The great-uncle of alleged Boston Marathon terror bomber Dzhokhar Tsarnaev said today from Russia that the Tsarnaev family doesn’t trust the investigation that led to 30 federal charges — and the possibility of the death penalty — for Dzhokhar Tsarnaev.
“How do I feel about this?” Dzhamal Tsarnaev said in a telephone interview conducted in Russian. “There is no real evidence against Dzhokhar. The whole world knows that he is innocent.”
“Dzhokhar’s parents are shocked and are in complete disbelief. Zubeidat [Dzhokhar Tsarnaev’s mother] can’t even talk about this. She is in complete shock,” he said.
Heda Saratova, a human rights activist based in Chechnya who is close to the family, said Zubeidat and her husband, Anzor Tsarnaev, had been advised by their lawyers not to comment to the press about the case.
The Department of Justice said Thursday it would seek the death penalty for Dzhokhar Tsarnaev for the attacks on April 15 that killed three people, injured more than 260, and shocked the nation.
Tsarnaev, 20, allegedly planted the two bombs that exploded near the race’s finish line with his brother, Tamerlan, 26. The older brother was killed in a confrontation with police in Watertown several days later as the brothers tried to flee the area. The younger brother initially eluded a dragnet but was found hiding in a boat stored in a nearby back yard.
The two brothers also allegedly murdered an MIT police officer. Dzhokhar Tsarnaev faces state murder charges in that case. The maximum penalty in that case would be life without parole; the state does not have the death penalty.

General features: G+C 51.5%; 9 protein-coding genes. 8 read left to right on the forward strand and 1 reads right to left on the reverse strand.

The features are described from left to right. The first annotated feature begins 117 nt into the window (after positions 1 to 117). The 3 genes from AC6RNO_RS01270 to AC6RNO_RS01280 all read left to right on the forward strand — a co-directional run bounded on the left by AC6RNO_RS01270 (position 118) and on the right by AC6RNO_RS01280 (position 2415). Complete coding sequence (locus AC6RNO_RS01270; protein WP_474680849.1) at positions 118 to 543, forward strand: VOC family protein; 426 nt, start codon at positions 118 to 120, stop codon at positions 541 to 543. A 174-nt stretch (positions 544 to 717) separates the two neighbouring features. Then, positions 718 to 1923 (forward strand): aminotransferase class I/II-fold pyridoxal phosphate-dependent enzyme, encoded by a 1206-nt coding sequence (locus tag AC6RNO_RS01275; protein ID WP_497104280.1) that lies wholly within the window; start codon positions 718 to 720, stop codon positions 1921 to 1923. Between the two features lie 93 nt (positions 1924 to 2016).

Prosecutors have said that Tsarnaev downloaded extremist Islamic propaganda from the Internet and, in a confession written on the inside of the boat where he was captured, was critical of the US government “killing our innocent civilians.”
Officer Richard Donohue, an MBTA police officer who was seriously wounded by a gunshot during the Watertown confrontation, issued a statement after the death penalty announcement Thursday, saying it “reflects an important step in the judicial process.”
“I am confident that various aspects of the law and pertinent information available were weighed in making the decision to pursue the death penalty in the case of Dzhokhar Tsarnaev. As we await the trial, I hope all those affected by the events surrounding the Boston Marathon bombings continue to heal both physically and emotionally,” he said.Anush Elbakyan can be reached at email@example.com. Follow her on Twitter @Anushelb